Jenny Birchall and Professor Shazia Choudhry, of Women’s Aid and Queen Mary University London released a report this past May on how women abused by their male partners fare in court. The findings are frighteningly similar to the experiences of US abuse victims and research recently conducted by Joan Meier of George Washington University.
The British researchers said "The research highlights the damaging effects of a toxic combination: a lack of understanding of the dynamics of domestic abuse along with incorrect interpretations of human rights. This combination contributes to what survivors tell us is their most common experience of family courts: an acutely negative and traumatising one."
"A common finding was that survivors in our sample felt that evidence of domestic abuse was not taken seriously by the courts and other professionals involved in the child contact process, and that the dynamics and impact of domestic abuse were not understood. This led to potentially unsafe decisions on child contact being made, and survivors of domestic abuse being placed in dangerous and frightening situations, including cross-examination by their ex-partners in court." The researchers discuss gender bias, stereotyping and allegations of parental alienation.
The authors suggest an investigation into the family courts. "We are therefore calling for an independent statutory inquiry, equipped with the necessary resources to conduct an in-depth examination of the family courts’ handling of domestic abuse." The authors include as part of that review the violation of human rights of the non-abusive family members.
At a later time, we will review the findings of Joan Meier who conducted extensive research into parental alienation allegations in family court and the consequences for the non-abusive parent and her children.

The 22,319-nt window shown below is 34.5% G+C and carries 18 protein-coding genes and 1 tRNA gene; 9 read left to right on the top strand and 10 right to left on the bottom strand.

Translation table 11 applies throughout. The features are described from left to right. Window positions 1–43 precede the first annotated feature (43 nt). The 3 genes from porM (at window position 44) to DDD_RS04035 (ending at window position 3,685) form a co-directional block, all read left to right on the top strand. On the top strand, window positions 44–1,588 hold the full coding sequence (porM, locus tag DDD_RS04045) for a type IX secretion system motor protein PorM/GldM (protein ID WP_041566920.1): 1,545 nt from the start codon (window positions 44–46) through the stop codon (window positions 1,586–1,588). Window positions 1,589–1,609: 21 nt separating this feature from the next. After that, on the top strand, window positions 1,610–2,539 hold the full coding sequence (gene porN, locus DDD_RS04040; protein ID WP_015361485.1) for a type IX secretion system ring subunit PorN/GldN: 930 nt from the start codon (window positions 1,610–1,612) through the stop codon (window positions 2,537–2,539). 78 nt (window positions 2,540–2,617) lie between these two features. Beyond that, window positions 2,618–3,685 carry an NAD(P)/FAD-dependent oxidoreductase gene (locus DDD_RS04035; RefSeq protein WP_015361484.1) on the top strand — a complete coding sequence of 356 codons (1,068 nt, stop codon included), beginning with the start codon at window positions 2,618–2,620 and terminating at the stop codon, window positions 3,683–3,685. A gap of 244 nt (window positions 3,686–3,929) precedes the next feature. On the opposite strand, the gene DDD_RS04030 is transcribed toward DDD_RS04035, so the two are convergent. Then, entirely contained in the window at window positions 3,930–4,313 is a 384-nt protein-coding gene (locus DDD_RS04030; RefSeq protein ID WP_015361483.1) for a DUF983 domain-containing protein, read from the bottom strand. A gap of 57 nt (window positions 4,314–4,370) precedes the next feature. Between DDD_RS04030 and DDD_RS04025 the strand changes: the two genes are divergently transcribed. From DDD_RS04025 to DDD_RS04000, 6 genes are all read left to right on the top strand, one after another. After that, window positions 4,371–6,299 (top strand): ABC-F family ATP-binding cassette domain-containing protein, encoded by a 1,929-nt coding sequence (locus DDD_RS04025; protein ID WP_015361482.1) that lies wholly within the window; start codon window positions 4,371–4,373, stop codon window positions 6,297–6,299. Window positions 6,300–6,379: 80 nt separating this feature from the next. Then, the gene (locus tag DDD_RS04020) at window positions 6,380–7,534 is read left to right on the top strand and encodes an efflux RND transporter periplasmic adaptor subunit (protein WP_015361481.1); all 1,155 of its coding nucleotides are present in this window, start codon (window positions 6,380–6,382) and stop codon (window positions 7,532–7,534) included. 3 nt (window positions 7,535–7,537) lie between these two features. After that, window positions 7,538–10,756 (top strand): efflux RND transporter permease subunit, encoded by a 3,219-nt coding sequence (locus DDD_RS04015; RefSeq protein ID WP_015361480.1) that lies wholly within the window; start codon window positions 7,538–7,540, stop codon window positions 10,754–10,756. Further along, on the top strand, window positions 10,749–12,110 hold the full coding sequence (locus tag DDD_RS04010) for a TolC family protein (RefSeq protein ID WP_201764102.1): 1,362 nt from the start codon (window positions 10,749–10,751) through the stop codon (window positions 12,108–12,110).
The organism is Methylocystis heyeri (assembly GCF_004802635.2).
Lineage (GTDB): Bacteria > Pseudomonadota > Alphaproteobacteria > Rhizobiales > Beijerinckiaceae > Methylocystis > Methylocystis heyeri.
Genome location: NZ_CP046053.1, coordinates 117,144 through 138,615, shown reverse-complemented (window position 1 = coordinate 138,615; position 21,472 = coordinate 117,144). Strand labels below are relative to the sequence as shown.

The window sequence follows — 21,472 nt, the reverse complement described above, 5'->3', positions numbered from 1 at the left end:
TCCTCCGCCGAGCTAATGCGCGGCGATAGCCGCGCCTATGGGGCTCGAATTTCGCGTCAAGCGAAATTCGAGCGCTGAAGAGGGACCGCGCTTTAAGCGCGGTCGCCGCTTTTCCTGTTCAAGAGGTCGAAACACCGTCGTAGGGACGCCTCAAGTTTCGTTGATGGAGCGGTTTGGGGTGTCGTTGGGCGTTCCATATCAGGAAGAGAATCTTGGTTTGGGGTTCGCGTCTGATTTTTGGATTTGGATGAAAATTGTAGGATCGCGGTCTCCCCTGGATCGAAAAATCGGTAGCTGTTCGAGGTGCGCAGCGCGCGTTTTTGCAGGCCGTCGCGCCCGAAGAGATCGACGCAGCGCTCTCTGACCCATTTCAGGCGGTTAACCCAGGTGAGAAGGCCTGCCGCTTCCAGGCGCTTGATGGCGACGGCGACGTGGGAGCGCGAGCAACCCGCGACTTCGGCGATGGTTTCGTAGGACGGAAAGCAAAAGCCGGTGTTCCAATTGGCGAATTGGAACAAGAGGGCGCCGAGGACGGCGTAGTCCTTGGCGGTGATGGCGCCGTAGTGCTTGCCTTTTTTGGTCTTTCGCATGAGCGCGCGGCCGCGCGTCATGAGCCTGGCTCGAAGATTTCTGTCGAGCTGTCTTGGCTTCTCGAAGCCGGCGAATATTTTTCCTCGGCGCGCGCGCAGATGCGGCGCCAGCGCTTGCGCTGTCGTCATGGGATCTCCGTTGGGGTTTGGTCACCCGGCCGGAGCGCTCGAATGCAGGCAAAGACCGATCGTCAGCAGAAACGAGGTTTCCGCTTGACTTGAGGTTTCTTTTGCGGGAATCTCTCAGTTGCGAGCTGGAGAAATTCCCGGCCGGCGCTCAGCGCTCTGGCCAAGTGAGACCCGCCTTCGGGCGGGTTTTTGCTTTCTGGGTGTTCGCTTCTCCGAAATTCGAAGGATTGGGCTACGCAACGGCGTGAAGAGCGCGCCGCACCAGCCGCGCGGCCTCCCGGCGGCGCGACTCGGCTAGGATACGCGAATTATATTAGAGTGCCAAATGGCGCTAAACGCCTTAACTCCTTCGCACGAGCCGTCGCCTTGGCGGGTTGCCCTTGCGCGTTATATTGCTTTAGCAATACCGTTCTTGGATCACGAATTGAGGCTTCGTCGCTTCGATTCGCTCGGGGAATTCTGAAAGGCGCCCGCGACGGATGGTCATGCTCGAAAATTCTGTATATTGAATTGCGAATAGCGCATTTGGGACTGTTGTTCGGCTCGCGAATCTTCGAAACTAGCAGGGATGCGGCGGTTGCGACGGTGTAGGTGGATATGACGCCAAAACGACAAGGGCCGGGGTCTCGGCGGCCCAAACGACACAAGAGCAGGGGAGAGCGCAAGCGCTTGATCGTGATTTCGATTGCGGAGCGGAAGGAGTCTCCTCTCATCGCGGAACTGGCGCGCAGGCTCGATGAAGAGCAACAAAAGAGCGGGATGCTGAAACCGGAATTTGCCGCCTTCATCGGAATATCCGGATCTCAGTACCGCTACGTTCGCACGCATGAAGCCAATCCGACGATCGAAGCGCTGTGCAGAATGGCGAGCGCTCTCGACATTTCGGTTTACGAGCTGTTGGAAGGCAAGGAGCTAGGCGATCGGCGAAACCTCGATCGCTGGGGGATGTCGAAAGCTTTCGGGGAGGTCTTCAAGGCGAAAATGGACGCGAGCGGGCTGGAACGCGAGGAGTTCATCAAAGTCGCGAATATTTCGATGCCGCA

Last week, two Special Rapporteurs -- one from the UN and one from the Inter-American Commission on Human Rights -- issued an unusual joint statement condemning President Trump's verbal assaults on the media and urging the administration to stop its efforts to undermine a free press. The two experts, David Kaye and Edison Lanza, are the Special Rapporteurs on freedom of expression for their respective international bodies.
“These attacks run counter to the country’s obligations to respect press freedom and international human rights law,” the experts said. “We are especially concerned that these attacks increase the risk of journalists being targeted with violence.”
Further, “[w]e stand with the independent media in the United States, a community of journalists and publishers and broadcasters long among the strongest examples of professional journalism worldwide. We especially urge the press to continue, where it does so, its efforts to hold all public officials accountable.”
The experts encouraged all media to act in solidarity against the efforts of President Trump to favour some outlets over others.
Sunday, August 5, 2018
OSCE to Conduct Limited Election Monitoring in Upcoming US Midterms -- Hiring is open for US and non-US positions
The Office for Democratic Institutions and Human Rights of the Organization for Security and Co-operation in Europe (OSCE )will be conducting limited election monitoring in the U.S, starting in October and running through the mid-term elections in November. Note that this monitoring has been invited by the U.S. Government, and targeted areas for monitoring will be based on a study completed by the OSCE in May 2018.
The deadline for applying to join the OSCE Mission is August 6, 2018. More information is available here. Only non-U.S. citizens are eligible to serve as Mission participants.